Since we had enough resting time, the last few days we spent in La Paz were used for doing touristic activities… which are definitely not lacking here. Founded in 1548 by the good old Conquistadors, La Paz still shows many signs of colonial times. One of them is the Calle Jaen, the best preserved colonial street in town. Nowadays, it mostly features museums and gift shops:
We visited three museums, but our favorite one was the house of Don Pedro Domingo Murillo, a historical figure of Bolivia that once lived along this street. It was cool because the house was barely untouched from the early days, and you could still see old house decor… which was extremely religious back then! For me, it seemed creepy to surround yourself with such things:
Not too far from the Calle Jaen, there are also numerous old buildings, like this really cool church we found (sorry, can’t recall the name of it):
We tried some new local food, one of them being humintas:
And some horribly-tasting junk food, bought at a Mega Burguer (that’s how they spell the restaurant name):
We also passed by the funniest butcher shop ever, Bambi! A huge FAIL hahaha
Since we were in the market, I discretely tried to take some photos of local ladies, which are still fascinating to me:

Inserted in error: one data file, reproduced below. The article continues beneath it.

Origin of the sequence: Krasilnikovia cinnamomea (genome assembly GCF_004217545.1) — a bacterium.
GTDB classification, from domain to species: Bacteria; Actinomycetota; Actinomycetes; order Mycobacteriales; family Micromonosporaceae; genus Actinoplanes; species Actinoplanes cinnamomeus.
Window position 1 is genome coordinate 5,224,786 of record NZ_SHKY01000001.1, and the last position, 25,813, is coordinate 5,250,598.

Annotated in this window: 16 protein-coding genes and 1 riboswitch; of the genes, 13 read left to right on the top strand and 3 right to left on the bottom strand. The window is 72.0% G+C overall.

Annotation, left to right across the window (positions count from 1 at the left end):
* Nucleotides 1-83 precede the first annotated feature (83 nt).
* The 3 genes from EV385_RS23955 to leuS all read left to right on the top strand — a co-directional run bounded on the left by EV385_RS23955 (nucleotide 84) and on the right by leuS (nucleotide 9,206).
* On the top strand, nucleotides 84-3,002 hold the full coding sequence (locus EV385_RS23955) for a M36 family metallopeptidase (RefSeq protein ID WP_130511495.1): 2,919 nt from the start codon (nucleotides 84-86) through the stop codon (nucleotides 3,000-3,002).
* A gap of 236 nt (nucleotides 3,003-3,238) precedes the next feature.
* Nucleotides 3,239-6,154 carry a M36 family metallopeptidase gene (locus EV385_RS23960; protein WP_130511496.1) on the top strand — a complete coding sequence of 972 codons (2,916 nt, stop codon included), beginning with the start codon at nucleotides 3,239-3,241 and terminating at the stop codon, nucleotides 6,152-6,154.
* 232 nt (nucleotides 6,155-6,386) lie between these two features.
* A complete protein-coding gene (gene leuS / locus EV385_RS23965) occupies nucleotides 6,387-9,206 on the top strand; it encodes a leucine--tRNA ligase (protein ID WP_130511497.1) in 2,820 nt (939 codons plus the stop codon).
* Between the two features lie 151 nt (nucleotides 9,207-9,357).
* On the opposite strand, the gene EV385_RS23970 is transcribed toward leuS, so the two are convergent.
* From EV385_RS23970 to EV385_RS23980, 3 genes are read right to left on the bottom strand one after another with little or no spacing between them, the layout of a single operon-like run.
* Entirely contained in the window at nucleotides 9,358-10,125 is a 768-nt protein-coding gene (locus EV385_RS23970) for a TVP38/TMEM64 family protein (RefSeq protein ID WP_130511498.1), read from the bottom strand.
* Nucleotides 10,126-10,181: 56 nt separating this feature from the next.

Beside that, we went to visit the Valle de la Luna or moon valley in English. Located about 10 km from La Paz, it is an area where erosion has worn away the majority of a clay mountain creating a weird desert filled with stalagmites. Apparently, this natural work of art will dissapear in 50 years due to rain and other climate-related things. You could walk around on paths in between the “stalagmites”.
We even saw a viscacha, a rabbit with long tail, walking around the moon valley. It was surreal to see such a creature in the wild!!
The next day, we went to visit the ruins of Tiwanaku, an important Pre-Columbian archaeological site dating as early as 1500 BC. It was a very powerful center, which at one point in the 600’s to 800’s covered around 6.5 square km’s and had from 285,000 to 1,482,000 people. It is quite mysterious why the city was abandonned, but scholars suggest that a significant drop in precipitation occurred in the Titicaca lake (their main source of water), which was followed by a great drought. In 1445, the city was conquered by the Incas; the local language became Quechua and they started worshiping the sun.
After the museum, we entered the sacred site:
The history of the place is impressive, but unfortunately the ruins were in really bad shape. Most of the ruins were pillaged and some blocks were even used to build other things, like churches! It was still really cool to see, but I had expected much more.
The most famous monument here is the gate of the sun, which has one of the most ancient pre-colombian gods, Viracocha, engraved on top of it:
So, that’s everything for our stay in La Paz! We are now 1000 meters lower, in Sucre, and loving it. More news latör!